Demand is the rate at which the power is used as determined by the total amount of energy used over a specific amount time. This is usually a 15- or 30-minute window that is constantlypects the power system in the plant to function well enough to maintain the power factor at 0.9 or better. If less of the reactive power is returned, the power company may initiate a penalty factor called a power factor penalty, and it is added to the billed cost.

Power factor is the cosine value of the angle incorporated in the triangle shown in figure 1. If there is no loss of Reactive Current (VARS), the Power Factor Angle would be 0. The cosine of 0 is 1.00. Likewise, if the Reactive Current is equal to the Active Current, the Power Factor Angle would be 45 degrees, making the Power Factor (cosine of 45 degrees) 0.707. If the power company requires a cosine of 0.90 minimum, the Power Factor Angle will be about 26 degrees.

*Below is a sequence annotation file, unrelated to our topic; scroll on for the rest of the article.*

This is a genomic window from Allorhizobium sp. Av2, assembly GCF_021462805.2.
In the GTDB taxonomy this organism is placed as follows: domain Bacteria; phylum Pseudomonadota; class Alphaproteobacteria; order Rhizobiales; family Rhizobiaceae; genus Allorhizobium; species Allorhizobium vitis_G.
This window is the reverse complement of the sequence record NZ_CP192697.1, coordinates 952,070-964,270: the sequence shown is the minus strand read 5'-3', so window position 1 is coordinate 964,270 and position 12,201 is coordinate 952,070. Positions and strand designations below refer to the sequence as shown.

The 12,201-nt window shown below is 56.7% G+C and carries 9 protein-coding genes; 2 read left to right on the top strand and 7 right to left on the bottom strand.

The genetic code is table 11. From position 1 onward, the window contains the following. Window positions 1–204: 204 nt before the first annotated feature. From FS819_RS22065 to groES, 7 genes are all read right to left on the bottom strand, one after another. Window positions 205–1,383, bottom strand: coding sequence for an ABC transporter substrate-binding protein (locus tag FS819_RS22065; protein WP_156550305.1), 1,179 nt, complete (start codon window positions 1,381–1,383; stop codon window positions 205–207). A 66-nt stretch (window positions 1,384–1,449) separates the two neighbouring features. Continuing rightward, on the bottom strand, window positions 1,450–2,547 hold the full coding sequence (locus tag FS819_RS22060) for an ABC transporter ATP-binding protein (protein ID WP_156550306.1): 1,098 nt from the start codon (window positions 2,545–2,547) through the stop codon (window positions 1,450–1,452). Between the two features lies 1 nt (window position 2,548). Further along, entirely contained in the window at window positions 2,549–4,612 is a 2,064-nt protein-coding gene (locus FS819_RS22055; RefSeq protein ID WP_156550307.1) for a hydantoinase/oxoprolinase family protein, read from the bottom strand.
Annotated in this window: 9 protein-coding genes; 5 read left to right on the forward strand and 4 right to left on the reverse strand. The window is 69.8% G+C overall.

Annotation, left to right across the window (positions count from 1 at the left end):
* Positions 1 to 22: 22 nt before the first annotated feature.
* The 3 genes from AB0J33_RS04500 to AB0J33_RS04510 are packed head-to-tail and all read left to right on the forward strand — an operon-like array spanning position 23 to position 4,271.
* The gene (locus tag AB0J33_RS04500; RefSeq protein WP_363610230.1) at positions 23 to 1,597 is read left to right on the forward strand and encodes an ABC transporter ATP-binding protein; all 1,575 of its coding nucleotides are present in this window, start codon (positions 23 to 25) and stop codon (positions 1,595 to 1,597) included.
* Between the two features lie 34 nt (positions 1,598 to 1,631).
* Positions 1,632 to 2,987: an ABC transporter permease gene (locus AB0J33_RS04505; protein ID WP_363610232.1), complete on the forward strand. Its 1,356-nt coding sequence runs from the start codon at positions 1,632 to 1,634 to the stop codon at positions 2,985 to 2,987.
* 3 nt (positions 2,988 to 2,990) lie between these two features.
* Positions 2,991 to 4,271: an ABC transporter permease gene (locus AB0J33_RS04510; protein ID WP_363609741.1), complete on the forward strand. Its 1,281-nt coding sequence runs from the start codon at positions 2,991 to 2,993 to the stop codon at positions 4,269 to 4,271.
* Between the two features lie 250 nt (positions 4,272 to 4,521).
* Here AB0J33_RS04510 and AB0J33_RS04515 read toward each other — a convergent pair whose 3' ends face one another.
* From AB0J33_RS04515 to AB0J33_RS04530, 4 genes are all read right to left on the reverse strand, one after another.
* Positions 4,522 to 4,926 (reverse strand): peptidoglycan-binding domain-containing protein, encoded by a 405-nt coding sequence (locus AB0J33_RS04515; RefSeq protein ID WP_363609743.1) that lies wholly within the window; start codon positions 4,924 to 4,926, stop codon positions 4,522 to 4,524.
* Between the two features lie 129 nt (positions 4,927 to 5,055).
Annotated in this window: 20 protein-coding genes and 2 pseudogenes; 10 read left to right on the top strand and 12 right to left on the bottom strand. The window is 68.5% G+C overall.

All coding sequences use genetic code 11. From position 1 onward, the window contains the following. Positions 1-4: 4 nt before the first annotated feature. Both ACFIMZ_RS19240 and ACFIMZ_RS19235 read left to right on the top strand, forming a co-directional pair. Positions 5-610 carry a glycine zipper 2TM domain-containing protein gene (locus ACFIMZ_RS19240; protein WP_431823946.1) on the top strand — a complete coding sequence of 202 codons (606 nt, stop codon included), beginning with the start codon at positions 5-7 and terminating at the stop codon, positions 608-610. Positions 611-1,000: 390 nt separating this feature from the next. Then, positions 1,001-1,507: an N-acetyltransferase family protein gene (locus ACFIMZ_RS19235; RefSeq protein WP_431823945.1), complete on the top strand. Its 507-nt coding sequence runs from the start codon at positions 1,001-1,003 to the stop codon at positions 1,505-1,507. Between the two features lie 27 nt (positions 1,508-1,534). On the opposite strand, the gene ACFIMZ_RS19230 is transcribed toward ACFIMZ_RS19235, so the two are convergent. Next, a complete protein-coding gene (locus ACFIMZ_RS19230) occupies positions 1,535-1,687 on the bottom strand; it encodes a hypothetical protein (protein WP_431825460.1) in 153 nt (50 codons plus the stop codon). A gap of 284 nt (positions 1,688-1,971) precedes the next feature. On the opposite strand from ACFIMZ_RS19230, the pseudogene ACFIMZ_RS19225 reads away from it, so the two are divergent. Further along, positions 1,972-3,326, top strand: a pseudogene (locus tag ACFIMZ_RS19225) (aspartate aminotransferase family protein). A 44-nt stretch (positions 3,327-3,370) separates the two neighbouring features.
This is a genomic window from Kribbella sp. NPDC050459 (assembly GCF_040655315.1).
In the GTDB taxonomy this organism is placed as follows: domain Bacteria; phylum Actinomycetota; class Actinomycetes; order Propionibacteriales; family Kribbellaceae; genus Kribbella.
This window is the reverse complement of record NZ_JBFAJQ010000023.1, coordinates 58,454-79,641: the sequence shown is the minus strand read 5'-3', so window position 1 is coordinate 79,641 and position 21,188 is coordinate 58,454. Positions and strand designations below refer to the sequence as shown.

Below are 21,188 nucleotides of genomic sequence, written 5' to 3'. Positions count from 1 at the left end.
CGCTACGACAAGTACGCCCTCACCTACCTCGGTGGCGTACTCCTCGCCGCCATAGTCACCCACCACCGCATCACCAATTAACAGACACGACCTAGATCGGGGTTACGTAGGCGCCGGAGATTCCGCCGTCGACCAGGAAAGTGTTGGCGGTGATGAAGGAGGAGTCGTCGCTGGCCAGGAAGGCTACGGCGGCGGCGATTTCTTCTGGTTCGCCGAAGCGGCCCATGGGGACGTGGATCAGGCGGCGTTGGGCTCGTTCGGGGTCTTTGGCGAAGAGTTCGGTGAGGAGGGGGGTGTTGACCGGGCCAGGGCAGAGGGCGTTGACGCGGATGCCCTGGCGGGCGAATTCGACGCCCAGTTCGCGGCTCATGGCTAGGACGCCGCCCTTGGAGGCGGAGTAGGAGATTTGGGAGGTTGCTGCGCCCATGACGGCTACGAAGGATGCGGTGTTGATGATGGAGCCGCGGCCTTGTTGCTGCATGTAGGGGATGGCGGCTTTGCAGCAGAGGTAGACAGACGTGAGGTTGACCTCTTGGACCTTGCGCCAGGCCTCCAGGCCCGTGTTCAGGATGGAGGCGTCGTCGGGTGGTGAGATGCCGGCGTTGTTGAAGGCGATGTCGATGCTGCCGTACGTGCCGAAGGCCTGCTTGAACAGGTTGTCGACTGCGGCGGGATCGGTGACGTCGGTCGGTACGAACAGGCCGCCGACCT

Power Factor is dependent on the capacitance characteristics of the electrical system and its branches. The Power Factor

may be controlled and sometimes improved by using energy-efficient motors, capacitors, AC variable frequency drives,

solid state motor starters, and keeping motors sized to run at loads near their capacity.

**DEMAND **

Demand is the rate at which the power is used as determined by the total amount of energy used over a specific amount time. This is usually a 15- or 30-minute window that is constantly moving forward as time passes. For each window of time, the total amount of power used is determined to find the window in which the greatest amount of energy is used.